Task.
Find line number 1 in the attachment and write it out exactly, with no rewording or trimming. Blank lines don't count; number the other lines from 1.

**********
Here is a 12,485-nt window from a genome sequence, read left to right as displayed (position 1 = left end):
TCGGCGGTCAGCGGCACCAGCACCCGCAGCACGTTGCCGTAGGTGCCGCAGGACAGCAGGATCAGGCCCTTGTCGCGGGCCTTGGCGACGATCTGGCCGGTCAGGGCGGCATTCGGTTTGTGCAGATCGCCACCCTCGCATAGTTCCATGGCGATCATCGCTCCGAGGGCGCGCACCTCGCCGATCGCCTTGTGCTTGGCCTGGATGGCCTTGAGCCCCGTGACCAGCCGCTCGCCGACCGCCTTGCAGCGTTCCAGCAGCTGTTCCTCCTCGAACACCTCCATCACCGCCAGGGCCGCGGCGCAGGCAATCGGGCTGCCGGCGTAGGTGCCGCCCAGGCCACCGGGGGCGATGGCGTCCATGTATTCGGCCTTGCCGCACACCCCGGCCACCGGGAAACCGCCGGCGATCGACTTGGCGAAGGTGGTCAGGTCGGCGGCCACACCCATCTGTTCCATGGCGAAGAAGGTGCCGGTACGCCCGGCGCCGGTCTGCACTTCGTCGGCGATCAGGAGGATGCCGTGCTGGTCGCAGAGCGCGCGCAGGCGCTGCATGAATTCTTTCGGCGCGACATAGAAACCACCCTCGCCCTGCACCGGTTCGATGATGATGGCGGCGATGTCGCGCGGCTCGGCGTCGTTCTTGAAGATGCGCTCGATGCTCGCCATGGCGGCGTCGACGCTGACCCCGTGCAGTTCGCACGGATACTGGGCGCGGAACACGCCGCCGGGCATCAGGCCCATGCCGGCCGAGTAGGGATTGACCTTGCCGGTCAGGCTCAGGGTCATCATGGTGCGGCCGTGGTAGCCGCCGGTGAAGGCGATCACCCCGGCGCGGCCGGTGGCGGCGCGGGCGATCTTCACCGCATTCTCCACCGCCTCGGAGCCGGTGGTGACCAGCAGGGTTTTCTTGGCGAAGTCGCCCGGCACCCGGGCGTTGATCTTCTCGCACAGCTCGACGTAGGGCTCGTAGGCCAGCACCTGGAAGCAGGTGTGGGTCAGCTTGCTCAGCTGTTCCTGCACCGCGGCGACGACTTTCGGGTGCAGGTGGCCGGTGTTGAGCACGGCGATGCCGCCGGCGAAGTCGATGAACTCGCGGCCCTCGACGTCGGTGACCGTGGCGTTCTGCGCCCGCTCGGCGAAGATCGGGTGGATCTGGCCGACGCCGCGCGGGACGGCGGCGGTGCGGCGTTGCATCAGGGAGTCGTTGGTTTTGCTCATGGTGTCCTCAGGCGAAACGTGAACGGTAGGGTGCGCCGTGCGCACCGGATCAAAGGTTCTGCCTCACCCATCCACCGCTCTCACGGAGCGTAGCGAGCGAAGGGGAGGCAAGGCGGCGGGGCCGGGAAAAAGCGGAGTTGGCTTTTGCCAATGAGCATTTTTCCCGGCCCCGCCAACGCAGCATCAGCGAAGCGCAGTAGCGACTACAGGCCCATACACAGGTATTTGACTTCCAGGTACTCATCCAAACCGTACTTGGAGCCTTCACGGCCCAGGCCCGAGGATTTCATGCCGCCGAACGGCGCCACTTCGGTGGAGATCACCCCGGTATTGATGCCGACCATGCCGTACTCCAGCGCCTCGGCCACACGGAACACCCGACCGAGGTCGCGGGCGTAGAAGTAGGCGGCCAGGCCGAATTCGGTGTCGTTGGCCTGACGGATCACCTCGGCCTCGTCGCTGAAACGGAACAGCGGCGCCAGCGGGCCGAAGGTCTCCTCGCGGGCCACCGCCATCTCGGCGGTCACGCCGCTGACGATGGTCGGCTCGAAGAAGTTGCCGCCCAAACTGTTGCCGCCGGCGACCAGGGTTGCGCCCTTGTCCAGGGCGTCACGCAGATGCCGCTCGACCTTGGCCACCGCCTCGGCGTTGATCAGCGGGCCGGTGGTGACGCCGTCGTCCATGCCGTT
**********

Here is a 12,485-nt window from a genome sequence, read left to right as displayed (position 1 = left end):